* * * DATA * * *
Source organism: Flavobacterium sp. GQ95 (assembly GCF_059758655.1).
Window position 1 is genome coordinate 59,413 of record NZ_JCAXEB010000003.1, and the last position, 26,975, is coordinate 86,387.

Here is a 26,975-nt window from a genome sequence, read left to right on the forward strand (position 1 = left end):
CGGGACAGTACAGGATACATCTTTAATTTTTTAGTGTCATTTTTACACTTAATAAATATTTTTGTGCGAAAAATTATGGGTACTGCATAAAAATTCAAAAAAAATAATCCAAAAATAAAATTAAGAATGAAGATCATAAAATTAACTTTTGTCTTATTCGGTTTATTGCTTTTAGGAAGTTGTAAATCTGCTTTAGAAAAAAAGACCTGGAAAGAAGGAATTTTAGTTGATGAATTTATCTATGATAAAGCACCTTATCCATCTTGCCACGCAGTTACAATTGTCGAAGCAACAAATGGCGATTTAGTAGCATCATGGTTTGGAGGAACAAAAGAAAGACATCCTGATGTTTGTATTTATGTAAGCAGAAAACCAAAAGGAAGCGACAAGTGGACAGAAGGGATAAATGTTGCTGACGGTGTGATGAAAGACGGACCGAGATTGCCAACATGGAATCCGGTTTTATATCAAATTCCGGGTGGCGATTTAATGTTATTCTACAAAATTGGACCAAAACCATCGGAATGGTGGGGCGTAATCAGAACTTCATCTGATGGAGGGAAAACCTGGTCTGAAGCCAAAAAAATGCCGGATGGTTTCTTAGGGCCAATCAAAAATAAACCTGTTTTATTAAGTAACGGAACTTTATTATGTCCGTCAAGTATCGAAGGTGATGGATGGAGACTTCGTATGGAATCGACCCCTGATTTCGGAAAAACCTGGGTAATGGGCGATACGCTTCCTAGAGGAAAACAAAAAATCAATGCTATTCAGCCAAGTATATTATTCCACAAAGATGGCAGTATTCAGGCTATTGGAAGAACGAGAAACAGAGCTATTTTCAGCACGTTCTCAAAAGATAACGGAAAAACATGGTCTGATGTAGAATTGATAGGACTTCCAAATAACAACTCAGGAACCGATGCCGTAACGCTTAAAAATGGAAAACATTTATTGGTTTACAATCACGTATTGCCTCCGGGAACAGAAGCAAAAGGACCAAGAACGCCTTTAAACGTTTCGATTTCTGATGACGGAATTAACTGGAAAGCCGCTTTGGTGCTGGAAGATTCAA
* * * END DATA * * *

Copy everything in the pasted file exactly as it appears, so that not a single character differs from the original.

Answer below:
Source organism: Flavobacterium sp. GQ95 (assembly GCF_059758655.1).
Window position 1 is genome coordinate 59,413 of record NZ_JCAXEB010000003.1, and the last position, 26,975, is coordinate 86,387.

Here is a 26,975-nt window from a genome sequence, read left to right on the forward strand (position 1 = left end):
CGGGACAGTACAGGATACATCTTTAATTTTTTAGTGTCATTTTTACACTTAATAAATATTTTTGTGCGAAAAATTATGGGTACTGCATAAAAATTCAAAAAAAATAATCCAAAAATAAAATTAAGAATGAAGATCATAAAATTAACTTTTGTCTTATTCGGTTTATTGCTTTTAGGAAGTTGTAAATCTGCTTTAGAAAAAAAGACCTGGAAAGAAGGAATTTTAGTTGATGAATTTATCTATGATAAAGCACCTTATCCATCTTGCCACGCAGTTACAATTGTCGAAGCAACAAATGGCGATTTAGTAGCATCATGGTTTGGAGGAACAAAAGAAAGACATCCTGATGTTTGTATTTATGTAAGCAGAAAACCAAAAGGAAGCGACAAGTGGACAGAAGGGATAAATGTTGCTGACGGTGTGATGAAAGACGGACCGAGATTGCCAACATGGAATCCGGTTTTATATCAAATTCCGGGTGGCGATTTAATGTTATTCTACAAAATTGGACCAAAACCATCGGAATGGTGGGGCGTAATCAGAACTTCATCTGATGGAGGGAAAACCTGGTCTGAAGCCAAAAAAATGCCGGATGGTTTCTTAGGGCCAATCAAAAATAAACCTGTTTTATTAAGTAACGGAACTTTATTATGTCCGTCAAGTATCGAAGGTGATGGATGGAGACTTCGTATGGAATCGACCCCTGATTTCGGAAAAACCTGGGTAATGGGCGATACGCTTCCTAGAGGAAAACAAAAAATCAATGCTATTCAGCCAAGTATATTATTCCACAAAGATGGCAGTATTCAGGCTATTGGAAGAACGAGAAACAGAGCTATTTTCAGCACGTTCTCAAAAGATAACGGAAAAACATGGTCTGATGTAGAATTGATAGGACTTCCAAATAACAACTCAGGAACCGATGCCGTAACGCTTAAAAATGGAAAACATTTATTGGTTTACAATCACGTATTGCCTCCGGGAACAGAAGCAAAAGGACCAAGAACGCCTTTAAACGTTTCGATTTCTGATGACGGAATTAACTGGAAAGCCGCTTTGGTGCTGGAAGATTCAA